When the car first came out, we saw them as electric horses. Nothing much would change, we thought, other than using a car instead of a horse.
We failed to anticipate the massive shifts in infrastructure. Nobody expected the car would create an industry of roads and highways. Our predictions of the future are curious like that. For any cause, we only focus on the most obvious effect, while ignoring all the second and third order consequences.
Healthcare forecasts fare no better. We know healthcare is changing, and we can easily predict the most obvious effects, but we fail to see the full picture, the higher order consequences.
Healthcare is fragmenting; this process more than anything else will define the future of the field, which is a good thing. Decentralized healthcare will increase patient autonomy. With greater autonomy comes a shift in patient behavior – in ways expected and unexpected. We all have heard of the rise in patient consumerism and the fall of paternalistic medicine.
But the effects will reverberate deeper. Patients will soon question fundamental assumptions upholding healthcare as we know it. They will question the need to pay monthly premiums and whether the coverage provided reflects their actual clinical need. They will challenge long held notions in healthcare and of health insurances. This will create an inevitable divide between how health insurances are structured and what we can expect in patient behavior.
Health insurance is based on probability. It assumes certain outcomes and its likelihood, and prices out all outcomes accordingly. If the assumptions are wrong, then so is the pricing. And assumptions come from behavior. As a result, health insurance is a game of predicting patient behavior.
Which changes faster than insurances can adapt. So in times of significant changes in patient behavior, such as in a pandemic, health insurances will inevitably lag. This is simple enough. What is not simple is predicting what assumptions will prove correct and what changes in behavior will be sustainable.
Daily Remedy released two surveys earlier this month (April 2022) to inquire what our readers thought of these assumptions. Both surveys inquire about implicitly held assumptions in healthcare and the corresponding behavior. The first asks whether health insurance premiums will change because of the pandemic. The second asks whether the pending healthcare exodus is a justified concern. There are no concrete answers to either question. That is the point.
Insurance pricing does not come from data, it comes from perceptions, implicitly held beliefs that guide behavior and correlate certain behaviors with assumptions in the insurance policy. We see this more clearly when we study other types of insurances. The standard expected utility model – which forms the basis for most insurances – correlates a fixed probability with a standard outcome. It is notoriously inaccurate when accounting for actual subjective decision making among those holding insurance policies.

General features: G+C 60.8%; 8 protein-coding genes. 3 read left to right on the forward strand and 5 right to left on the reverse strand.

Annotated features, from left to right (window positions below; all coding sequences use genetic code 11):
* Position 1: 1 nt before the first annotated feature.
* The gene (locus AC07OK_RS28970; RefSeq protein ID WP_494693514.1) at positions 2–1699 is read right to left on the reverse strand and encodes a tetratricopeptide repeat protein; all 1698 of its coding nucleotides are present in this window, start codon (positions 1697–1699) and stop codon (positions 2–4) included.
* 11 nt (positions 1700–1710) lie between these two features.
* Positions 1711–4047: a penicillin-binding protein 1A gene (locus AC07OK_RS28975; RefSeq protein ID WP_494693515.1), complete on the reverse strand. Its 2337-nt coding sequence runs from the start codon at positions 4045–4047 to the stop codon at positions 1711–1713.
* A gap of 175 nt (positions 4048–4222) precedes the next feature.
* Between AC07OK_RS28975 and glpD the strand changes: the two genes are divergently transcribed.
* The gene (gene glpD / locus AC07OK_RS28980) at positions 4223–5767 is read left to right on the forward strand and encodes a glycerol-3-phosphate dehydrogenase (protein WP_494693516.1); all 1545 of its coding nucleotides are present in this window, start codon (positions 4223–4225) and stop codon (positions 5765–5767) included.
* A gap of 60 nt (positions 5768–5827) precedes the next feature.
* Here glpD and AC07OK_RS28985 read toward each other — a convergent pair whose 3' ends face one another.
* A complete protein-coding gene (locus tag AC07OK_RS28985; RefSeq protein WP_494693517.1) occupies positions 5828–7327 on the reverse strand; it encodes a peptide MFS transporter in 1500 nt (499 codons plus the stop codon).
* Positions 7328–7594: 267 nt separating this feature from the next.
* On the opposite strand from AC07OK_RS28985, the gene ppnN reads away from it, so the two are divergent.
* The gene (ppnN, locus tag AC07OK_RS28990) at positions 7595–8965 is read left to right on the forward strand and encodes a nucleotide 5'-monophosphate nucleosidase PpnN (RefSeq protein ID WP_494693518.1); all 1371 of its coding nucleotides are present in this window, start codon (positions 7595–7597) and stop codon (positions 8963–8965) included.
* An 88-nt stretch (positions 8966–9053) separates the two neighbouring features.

Studies that evaluate life insurances have found that when including member perceptions into the assumptions about the decisions made, and consequently the pricing model, we derive different outcomes than what we would expect from traditional insurance pricing models.
But the differences we see when including perceptions into the assumptions underlying an insurance policy actually go beyond pricing disparities. They lead to different predictions in behavior, as well as to different outcomes. This would seem obvious, but of course we cannot predict behavior when we fail to account for the subjective nature of decision making.
When we fully account for decision making in its actual context, insurances become a hybrid mix of rational and irrational modeling. They incorporate subjective perceptions into the standard expected utility model. When studies tested these hybrid insurances, they found interesting trends that can apply to modern medicine. Faced with greater uncertainty, or greater presumed risk, decision making becomes less rational. In other words, with greater risk comes greater subjectivity.
This implies that health insurance models should incorporate patient perceptions as a dynamic variable that varies with other metrics used by health insurers, such as life expectancy and cost of care. And much like the traditional metrics that adjust over time, so should the relative weight of patient perceptions in the pricing model of health insurances.
To do this mathematically is easy enough. We just need to accept that patients make clinical decisions subjectively. Once we accept this, we can adjust the models accordingly.
The pandemic has ushered in an era of uncertainty in healthcare, the likes of which we have no real precedent for. This means patient perceptions have an unprecedented impact on health insurances. And by that logic, health insurance pricing has never misrepresented patient behavior as much as it has right now.
Healthcare uncertainty places an undue stress on health insurances. It challenges the associations between the clinical assumptions and patient behaviors that insurances rely on. When the uncertainty is significant enough, the associations break, like bonds in a chemical reaction. How new associations form is anyone’s guess – like most insurances, it is a game of probability.
What we know is that it will change in ways expected and unexpected.